What’s the link between obesity and opioids?
By Lia Novotny | April 20, 2020
Obesity increases medical treatment costs by over $3,500 per person each year. A new study suggests there may be an even greater cost — both financial and human — related to obesity: excess opioid prescribing and all the risks that come with it. A team of Boston University researchers used de-identified athenahealth data from electronic health records to analyze the link between obesity and opioid prescribing. Their findings revealed a pattern of obesity-related chronic pain conditions that led to opioid prescribing far above that for the rest of the population.
Patients came from diverse backgrounds, locations, and age groups
The study looked at the patient records of 565,930 adults aged 35 to 64 who were seen by a primary care physician between January 2015 and December 2017 and had a Body Mass Index (BMI) measurement in their chart. At the time they were seen, 31 percent of these patients were overweight, and 48 percent were obese.
In total, 93,954 were prescribed opioids within 365 days of a primary care visit. Researchers compared the prescribing rates of normal weight, overweight, and obese (classes I, II, III, and IV) patients. Based on how the claims were coded, researchers identified the most common conditions resulting in opioid prescriptions and compared the prescription rates for normal weight and overweight or obese patients.
The data set included patients from all across the U.S. in both rural and urban locations. Patients represented multiple race and ethnicity categories as well as a full range of insurance coverage (commercial, Medicare, and Medicaid).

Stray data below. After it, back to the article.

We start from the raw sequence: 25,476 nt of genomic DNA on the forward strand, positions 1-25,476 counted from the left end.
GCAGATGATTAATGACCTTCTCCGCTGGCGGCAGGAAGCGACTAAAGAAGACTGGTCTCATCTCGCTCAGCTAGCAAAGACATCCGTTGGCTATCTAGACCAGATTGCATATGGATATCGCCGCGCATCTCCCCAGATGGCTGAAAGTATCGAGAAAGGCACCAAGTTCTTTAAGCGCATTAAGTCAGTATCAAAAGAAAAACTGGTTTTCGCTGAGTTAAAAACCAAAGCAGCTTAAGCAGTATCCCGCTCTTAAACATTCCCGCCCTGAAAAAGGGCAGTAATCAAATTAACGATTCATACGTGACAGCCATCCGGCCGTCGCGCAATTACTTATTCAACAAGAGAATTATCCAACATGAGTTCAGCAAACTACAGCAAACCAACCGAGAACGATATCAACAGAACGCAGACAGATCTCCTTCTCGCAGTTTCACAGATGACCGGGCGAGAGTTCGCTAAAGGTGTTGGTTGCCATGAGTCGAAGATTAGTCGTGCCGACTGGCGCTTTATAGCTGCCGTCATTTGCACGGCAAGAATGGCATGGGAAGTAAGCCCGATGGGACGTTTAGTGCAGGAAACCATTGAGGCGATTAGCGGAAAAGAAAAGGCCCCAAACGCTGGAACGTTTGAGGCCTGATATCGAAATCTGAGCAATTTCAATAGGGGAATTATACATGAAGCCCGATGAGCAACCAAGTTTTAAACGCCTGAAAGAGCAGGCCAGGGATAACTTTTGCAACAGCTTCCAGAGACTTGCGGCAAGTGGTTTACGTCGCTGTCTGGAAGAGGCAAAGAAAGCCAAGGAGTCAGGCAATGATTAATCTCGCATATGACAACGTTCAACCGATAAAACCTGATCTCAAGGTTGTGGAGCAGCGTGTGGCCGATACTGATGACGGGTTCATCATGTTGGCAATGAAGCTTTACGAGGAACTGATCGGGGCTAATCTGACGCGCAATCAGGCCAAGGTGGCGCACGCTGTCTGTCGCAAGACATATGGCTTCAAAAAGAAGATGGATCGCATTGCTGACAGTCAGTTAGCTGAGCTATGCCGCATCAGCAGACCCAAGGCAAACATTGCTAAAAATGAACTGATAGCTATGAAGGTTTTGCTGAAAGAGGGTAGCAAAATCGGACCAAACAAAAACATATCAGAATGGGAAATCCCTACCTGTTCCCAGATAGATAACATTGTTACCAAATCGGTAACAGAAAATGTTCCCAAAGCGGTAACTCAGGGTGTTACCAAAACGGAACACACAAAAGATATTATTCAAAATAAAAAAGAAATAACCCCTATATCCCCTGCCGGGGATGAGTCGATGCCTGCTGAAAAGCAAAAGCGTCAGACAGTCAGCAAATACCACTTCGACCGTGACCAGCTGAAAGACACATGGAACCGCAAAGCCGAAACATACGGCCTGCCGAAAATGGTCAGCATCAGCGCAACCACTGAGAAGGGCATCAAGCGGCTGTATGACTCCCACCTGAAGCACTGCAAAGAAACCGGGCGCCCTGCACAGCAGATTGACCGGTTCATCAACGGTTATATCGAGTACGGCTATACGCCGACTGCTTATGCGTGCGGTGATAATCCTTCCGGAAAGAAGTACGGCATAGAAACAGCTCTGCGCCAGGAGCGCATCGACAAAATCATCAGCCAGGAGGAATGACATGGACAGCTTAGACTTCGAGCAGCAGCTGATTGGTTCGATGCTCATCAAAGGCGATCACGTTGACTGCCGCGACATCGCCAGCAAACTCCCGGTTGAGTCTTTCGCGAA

More precise and comprehensive data allow deeper insights
What distinguished this study was the ability to not only correlate opioid prescribing with obesity, but also dig deep into the specific conditions that are most likely to lead to excessive opioid prescribing in patients who are obese.
The athenahealth data set made it possible for researchers to examine 26 different pain diagnoses by obesity status based on the ICD-10 codes available in the data — everything from arthritis to back pain to myopathy. Creation of the data set used in this study was made possible through a partnership between Boston University, athenahealth, and the Robert Wood Johnson Foundation.
“Perhaps it would be possible to establish an association of obesity with prescribing in other data sets,” says Andrew Stokes, Ph.D., assistant professor of global health at Boston University School of Public Health and lead investigator on the study, “but we wouldn’t have the granularity, the ability to look at all these different pathways.” And it is that granularity provided by the athenahealth dataset that Stokes believes allows these findings to have a greater practical impact on patient treatment.
Study finds link between obesity and opioid prescribing across all ages and backgrounds